It was the second day of my trip to Israel when our minibus drove down a tree lined street in Haifa that has come to be known as “Survivors’ Street.” We stopped in front of a row of buildings and were greeted by members of Yad Ezer La-Haver (Helping Hand to A Friend)—known as the “Warm House”—a collection of attached and detached buildings that house facilities for those who have almost been forgotten—the almost 200,000 Holocaust survivors living in Israel today.
Yad Ezer La-Haver foundation was founded in the year 2001. It was a time when the social and economic situation in the country was difficult. Founded as a soup kitchen, and a place for needy families and children at risk, today it runs as a “Warm Home” for Holocaust survivors as well.
The project was initiated by Shimon Sabag, whose mother was a Holocaust survivor. He began to notice an increasing number of elderly survivors showing up for free meals at his soup kitchen and realized something more needed to be done. So he began researching facilities to house and attend to survivors’ basic needs. “Did you know that only 54 percent of adults around the world have heard about the Holocaust; and that most young people around the world have not heard about the Holocaust?” asked Sabag.
And in Israel, more than a quarter of all Holocaust survivors live in extreme poverty. As reported in The Daily Mail, according to a 2015 study by the Foundation for the Benefit of Holocaust Victims in Israel, “30 percent of the country’s 189,000 survivors have forgone buying food products over the previous year out of concern for money, 25 percent have not bought the relevant medicines they need, and around 27 percent can’t afford to heat their homes during the winter months.”
While various reforms in recent years have led to a significant improvement in the lives of Holocaust survivors, 60,000 of them still can’t afford food, medical care or heating. Until recently, Holocaust survivors who had arrived in Israel by 1953 were automatically entitled to a small monthly pension from the government; but those who arrived after 1953 did not enjoy such terms. In 2014, the government approved legislation, providing a budget of approximately $1.2 billion over the course of five years and free medication for survivors. It allocated equal treatment to survivors who had immigrated to Israel after 1953—but only if they had been in concentration camps or ghettos. Many fell through the cracks and still live at or below the poverty line.
In 2007, Sabag and Yad Ezer La-Haver began buying or renting all the buildings on a street in Haifa and in 2010, purchased a four-story building. It was renovated and designed to provide the residents with subsidized housing, as well as food, and medical care free of charge; doctors and nurses from area hospitals volunteered to cover their health needs on an around-the-clock basis. The kitchen and dining area was designed to feed additional local Holocaust survivors on a daily basis. More than 2,000 applicants, mostly survivors of Nazi death camps in Poland and Germany, signed up for a waiting list for the new facility at that time. However, the facility was able to accept only an initial 50, followed by up to 30.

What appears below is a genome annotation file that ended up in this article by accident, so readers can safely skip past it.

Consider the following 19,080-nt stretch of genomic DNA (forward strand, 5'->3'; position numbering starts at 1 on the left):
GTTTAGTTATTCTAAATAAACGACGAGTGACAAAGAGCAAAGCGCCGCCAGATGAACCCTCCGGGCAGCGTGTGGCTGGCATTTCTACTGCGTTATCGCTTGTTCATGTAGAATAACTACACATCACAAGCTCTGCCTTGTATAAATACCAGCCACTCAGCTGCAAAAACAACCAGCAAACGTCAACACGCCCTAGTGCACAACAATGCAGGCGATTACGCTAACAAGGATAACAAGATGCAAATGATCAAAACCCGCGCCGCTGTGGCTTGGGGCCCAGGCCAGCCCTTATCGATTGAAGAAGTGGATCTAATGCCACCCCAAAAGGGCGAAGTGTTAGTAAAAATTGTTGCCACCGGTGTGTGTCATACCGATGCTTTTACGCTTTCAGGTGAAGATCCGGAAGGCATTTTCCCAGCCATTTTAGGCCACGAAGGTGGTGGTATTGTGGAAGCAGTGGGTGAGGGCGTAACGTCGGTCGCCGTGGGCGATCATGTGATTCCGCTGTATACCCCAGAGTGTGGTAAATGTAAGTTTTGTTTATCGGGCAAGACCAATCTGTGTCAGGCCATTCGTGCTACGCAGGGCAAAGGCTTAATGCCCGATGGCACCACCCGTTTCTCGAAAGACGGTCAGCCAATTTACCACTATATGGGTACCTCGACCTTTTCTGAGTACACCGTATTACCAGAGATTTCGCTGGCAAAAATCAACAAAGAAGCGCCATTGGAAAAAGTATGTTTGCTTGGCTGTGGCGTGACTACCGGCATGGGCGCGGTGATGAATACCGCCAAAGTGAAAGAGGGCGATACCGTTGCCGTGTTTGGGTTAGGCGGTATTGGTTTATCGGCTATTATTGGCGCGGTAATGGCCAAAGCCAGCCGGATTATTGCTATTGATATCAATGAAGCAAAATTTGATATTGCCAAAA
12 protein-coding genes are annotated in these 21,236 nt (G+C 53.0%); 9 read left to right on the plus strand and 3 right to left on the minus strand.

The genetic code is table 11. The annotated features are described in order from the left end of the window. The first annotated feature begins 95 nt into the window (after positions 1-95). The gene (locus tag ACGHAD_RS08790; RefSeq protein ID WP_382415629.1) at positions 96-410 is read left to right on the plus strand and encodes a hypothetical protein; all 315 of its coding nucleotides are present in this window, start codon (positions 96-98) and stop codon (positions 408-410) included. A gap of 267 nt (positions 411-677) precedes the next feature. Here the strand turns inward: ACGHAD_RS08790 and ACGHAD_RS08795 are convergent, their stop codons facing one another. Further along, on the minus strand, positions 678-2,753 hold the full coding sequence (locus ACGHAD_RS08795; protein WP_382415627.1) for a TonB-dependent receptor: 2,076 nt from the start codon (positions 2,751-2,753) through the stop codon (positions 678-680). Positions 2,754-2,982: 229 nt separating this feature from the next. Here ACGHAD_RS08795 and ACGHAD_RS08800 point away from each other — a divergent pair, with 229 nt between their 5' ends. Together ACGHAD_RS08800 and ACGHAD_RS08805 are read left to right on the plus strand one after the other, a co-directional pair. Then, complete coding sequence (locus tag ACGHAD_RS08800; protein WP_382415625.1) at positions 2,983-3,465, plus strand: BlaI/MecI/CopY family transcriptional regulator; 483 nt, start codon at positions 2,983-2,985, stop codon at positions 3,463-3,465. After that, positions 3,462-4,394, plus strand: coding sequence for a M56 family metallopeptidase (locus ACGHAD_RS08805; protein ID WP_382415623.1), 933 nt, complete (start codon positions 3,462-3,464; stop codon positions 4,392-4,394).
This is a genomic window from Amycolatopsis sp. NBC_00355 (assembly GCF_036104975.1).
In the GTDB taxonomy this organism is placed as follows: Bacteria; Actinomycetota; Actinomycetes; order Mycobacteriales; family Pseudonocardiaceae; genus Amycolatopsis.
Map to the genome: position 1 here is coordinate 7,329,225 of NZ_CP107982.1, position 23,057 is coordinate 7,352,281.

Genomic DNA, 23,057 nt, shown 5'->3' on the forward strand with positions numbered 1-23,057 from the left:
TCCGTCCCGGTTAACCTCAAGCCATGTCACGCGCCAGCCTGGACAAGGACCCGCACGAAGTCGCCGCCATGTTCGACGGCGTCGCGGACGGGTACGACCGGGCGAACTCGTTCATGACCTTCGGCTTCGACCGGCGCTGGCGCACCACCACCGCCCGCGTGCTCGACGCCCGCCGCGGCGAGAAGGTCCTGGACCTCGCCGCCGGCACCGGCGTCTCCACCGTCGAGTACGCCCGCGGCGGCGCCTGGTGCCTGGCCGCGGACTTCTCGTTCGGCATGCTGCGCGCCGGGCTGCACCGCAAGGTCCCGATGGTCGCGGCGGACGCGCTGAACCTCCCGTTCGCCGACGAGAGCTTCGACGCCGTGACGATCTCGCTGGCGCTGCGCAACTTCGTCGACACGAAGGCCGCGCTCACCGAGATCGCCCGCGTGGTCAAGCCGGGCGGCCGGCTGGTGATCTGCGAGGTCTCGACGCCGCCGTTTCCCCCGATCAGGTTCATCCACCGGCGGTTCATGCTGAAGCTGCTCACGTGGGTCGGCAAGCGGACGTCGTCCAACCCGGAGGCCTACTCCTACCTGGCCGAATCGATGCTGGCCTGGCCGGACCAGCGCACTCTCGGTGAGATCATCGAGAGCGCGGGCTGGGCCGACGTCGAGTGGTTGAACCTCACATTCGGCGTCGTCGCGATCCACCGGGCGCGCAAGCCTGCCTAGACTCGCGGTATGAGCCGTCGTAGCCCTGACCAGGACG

Since then, other buildings have been purchased to provide housing. We toured one of them, which had been under construction for seven months. When I asked Amit Eshed, the social worker of Warm House, why it took so long to complete these modest apartments, she said that they had run out of money.
The Home is unique in many ways. Its purpose has evolved from merely supplying lodging, to providing a community in the real sense of the word. Local survivors enjoy a warm welcome and are able to participate in various celebrations, activities and services.
Amit says her greatest challenge “to get them to smile every day, by providing them with warmth, love and peace; to help them deal with difficult memories and nightmares that come back and overwhelm them.”
On March 7, 2015, dozens of Holocaust survivors celebrated a belated B’nei Mitzvah at the Western Wall in Jerusalem. This event was initiated and organized by Yad Ezer La-Haver for the benefit of the survivors, because most were denied that opportunity in their youth by the Nazis.
Sabag commented, “Sadly memories about the Holocaust just disappear. For me these memories are not just some abstract memories, these are personal memories of people who survived in the Holocaust, people who I help every day.”
As a non-government organization, Yad Ezer La-Haver depends on donations from organizations and individuals. For more information visit their website where you can learn more and make donations: www.yadezer.org.
Florence L. Dann, a fifth year rabbinical student at the Academy for Jewish Religion in LA, has been a contributing writer to Jlife since 2004.